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Antonio Serrano & Federico Lechner: La Extraña Pareja



If Toots Thielemans set the stage for the classic birth of the chromatic harmonica in music then its reincarnation was set about by Hendrik Meurkens. Now a new generation is tearing up what is rationally possible and remaking the harmonic end of the instrument, combining what is possible of its affiliation with the horn, the violin and with the piano as well. Prominent among them is Gregoire Maret and the sadly lesser-known Spaniard, Antonio Serrano. All that is about to change with the release of this magnificent album, La Extraña Pareja comprising a series of remarkable duets between Mr. Serrano and the Argentine-born, Madrid-based pianist, Federico Lechner; two musicians with an intense and empathetic affinity for the others’ art. Without really meaning to, the album recalls another famous duo session—that between another stellar pianist, the Canadian, Andy Milne and Gregoire Maret; an album called Scenarios (ObliqSound, 2007). This album, La Extraña Pareja, is equally exciting, yet vastly different because the players themselves—Mr. Maret and Mr. Milne and Mr. Serrano and Mr. Lechner—are polar opposites, the former pair being cool and dramatically airy in their intertwining improvisations and the latter musicians engaged in the intense heat of dialogue.

Antonio Serrano has done something quite unique with the harmonica; he has extended its range into what seems like the territory of the tenor saxophone. He has also markedly pitched the harmonica alongside the violin (and sometimes the viola) playing it almost like those stringed instruments, complete with soaring glissandos and theatrical double-stops; all this while playing fluid runs and arpeggios as if he were playing the mighty grand piano as well. Add to that the fact that Mr. Serrano’s playing is so vivid that he sometimes adds a vocal dimension to his playing. He does not sing his harmonics, the way that the late great Albert Mangelsdorff did on the trombone, but there is an almost spectral vocal element to his playing. With all of this remarkable technique at his disposal, Mr. Serrano plays lines with ingenious annunciation, exquisite expression and sublime creativity. It is as if the harmonica were completely re-invented at his command. The superlative expeditious playing of John Coltrane’s masterpiece, “Giant Steps”—not once, but twice—and the epic reinvention of Charlie Parker’s sensational “Donna-Lee” can only be admired with bated breath for their gorgeous creativity and emotional and innovative dialogues between the two musicians. And “Bluff” is a classic waiting to be discovered.

Federico Lechner is another wonderful musician, who plays the piano as if he were making vigorous and sensual love to a woman who responds in like manner. Listening to him play as he echoes his sentimental love-making almost vocally, feels like trespassing on an inner space filled with remarkable sensuality, vivid colours and silken textures. This kind of playing is almost alien to the European and American consciousness, but it is second nature to Latin-America. It comes from musicians being swathed in the diaphanous textures and rhythmic intensity of Afro-Caribbean music; its influences seeming to stem from the dusty shuffle of feet reflecting the polyrhythmic intensity of the drums of delight. Mr. Lechner is one of those pianists—like the Valdés dynasty from Cuba—who is as attuned to the music of Rodrigo as he is to that of the Yoruba drummers. His hands flutter like a sunbird’s wings as the fingers dip in and out of the ebony and ivory keys as if they were flowers whose nectar beckoned hypnotically. Mr. Lechner’s finest moments come on “Patynando” and “Haroula’s Dream”.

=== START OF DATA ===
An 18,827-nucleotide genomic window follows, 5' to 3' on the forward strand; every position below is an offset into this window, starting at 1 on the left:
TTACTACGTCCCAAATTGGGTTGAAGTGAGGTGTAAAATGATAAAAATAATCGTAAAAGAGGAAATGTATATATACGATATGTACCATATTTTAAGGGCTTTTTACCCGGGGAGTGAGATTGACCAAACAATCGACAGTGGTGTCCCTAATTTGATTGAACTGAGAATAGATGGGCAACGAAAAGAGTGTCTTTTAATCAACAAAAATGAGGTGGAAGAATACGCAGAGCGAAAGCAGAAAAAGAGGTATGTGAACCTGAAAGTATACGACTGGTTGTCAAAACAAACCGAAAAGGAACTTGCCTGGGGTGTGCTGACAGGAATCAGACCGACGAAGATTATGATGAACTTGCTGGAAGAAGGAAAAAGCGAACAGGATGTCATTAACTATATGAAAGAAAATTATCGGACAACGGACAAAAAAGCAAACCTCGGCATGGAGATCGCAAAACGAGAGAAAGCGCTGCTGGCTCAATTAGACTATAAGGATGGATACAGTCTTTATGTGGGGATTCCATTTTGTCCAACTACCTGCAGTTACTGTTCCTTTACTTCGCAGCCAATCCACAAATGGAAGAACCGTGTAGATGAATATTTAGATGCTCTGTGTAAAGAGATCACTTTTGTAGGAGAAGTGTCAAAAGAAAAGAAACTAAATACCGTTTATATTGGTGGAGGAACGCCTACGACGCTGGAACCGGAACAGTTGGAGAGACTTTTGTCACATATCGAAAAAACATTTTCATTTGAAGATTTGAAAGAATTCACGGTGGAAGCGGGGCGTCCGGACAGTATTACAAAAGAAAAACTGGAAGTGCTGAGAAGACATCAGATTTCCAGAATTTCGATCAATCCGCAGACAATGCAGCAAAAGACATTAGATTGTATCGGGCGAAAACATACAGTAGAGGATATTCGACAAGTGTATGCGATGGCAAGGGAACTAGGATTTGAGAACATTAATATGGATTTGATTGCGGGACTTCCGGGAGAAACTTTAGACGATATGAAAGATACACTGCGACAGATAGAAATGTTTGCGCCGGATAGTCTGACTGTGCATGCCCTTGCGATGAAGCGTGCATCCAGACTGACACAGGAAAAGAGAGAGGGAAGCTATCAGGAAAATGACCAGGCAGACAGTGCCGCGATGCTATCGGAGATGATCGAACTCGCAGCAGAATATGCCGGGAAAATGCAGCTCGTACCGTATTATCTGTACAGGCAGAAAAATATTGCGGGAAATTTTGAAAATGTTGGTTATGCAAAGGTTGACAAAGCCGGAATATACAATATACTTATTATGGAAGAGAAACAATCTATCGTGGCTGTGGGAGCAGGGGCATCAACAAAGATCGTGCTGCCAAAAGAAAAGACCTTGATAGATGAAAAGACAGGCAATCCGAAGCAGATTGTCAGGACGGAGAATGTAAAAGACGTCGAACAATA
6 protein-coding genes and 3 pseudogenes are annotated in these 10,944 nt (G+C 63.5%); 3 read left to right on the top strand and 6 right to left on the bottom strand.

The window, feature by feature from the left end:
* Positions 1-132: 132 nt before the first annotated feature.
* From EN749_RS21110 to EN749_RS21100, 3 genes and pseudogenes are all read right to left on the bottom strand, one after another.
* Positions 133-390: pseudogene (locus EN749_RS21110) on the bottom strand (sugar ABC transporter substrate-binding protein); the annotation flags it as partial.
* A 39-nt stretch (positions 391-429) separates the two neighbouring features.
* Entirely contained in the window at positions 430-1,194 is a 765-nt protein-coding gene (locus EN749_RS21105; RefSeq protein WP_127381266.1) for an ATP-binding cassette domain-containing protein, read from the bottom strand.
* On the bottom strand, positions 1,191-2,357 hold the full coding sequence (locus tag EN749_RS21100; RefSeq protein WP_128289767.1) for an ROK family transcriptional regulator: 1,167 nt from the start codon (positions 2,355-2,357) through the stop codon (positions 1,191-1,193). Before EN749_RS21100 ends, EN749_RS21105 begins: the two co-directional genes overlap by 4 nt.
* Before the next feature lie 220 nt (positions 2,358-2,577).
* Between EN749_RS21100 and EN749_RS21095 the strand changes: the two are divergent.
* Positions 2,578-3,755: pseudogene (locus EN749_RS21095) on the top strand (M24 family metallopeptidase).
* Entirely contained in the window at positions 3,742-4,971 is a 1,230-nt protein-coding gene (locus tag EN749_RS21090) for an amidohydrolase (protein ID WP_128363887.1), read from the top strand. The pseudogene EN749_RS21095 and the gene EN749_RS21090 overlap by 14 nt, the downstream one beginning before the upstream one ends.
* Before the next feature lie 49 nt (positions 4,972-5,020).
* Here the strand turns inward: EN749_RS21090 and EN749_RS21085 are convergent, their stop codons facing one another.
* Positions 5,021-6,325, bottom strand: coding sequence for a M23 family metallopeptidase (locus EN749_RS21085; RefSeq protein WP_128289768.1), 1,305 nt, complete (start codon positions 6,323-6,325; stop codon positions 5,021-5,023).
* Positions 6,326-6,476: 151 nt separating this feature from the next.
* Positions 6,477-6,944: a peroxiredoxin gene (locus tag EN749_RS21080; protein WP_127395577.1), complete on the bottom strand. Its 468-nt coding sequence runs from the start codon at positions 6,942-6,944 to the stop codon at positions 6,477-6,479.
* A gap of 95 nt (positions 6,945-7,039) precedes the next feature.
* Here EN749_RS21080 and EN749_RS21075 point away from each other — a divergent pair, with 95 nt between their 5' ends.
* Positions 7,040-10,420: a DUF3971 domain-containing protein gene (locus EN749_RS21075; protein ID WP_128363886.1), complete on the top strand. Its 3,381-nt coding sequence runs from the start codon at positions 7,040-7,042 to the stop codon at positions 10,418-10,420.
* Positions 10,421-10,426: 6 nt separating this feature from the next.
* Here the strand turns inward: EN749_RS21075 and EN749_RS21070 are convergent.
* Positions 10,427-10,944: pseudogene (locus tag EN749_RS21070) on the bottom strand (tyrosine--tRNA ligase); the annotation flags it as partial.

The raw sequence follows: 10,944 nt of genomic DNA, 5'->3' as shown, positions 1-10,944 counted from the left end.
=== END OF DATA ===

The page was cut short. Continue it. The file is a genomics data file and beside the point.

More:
Of course the rest of the album is full of breathtaking flashes of brilliance that play out like intensely dazzling intermingling of the genius of two vastly different musicians indulging in polyphony and polyrhythms of the highest order. The result is an album of intense highs that seem to light up the score sheets with rare and mesmerising beauty that echoes long after the last notes of “Giant Steps” fades once more.

Tracks: La Extraña Pareja (Theme From “The Odd Couple”); Zamba Para Mariano; Patynando; I Fall In Love Too Easily; Giant Steps; 26-2; Haroula’s Dream; Donna Lee; Bluff; Recuerdos De Tigre; Giant Steps (Bonus Track).

Personnel: Antonio Serrano: harmonica; Federico Lechner: piano.

Label: Youkali Music
Release date: August 2012
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Based in Milton, Ontario, Canada, Raul is a poet, musician and an accomplished critic whose profound analysis is reinforced by his deep understanding of music, technically as well as historically.

Featured Albums

Adrien Brandeis: Siempre Más Allá



Roberto Jr. Vizcaino, Adrien Brandeis, Roberto Vizcaino Guillot - Photo Nayeli Mejia
Roberto Vizcaíno Jr., Adrien Brandeis, Roberto Vizcaíno Guillot - Photo: Nayeli Mejia.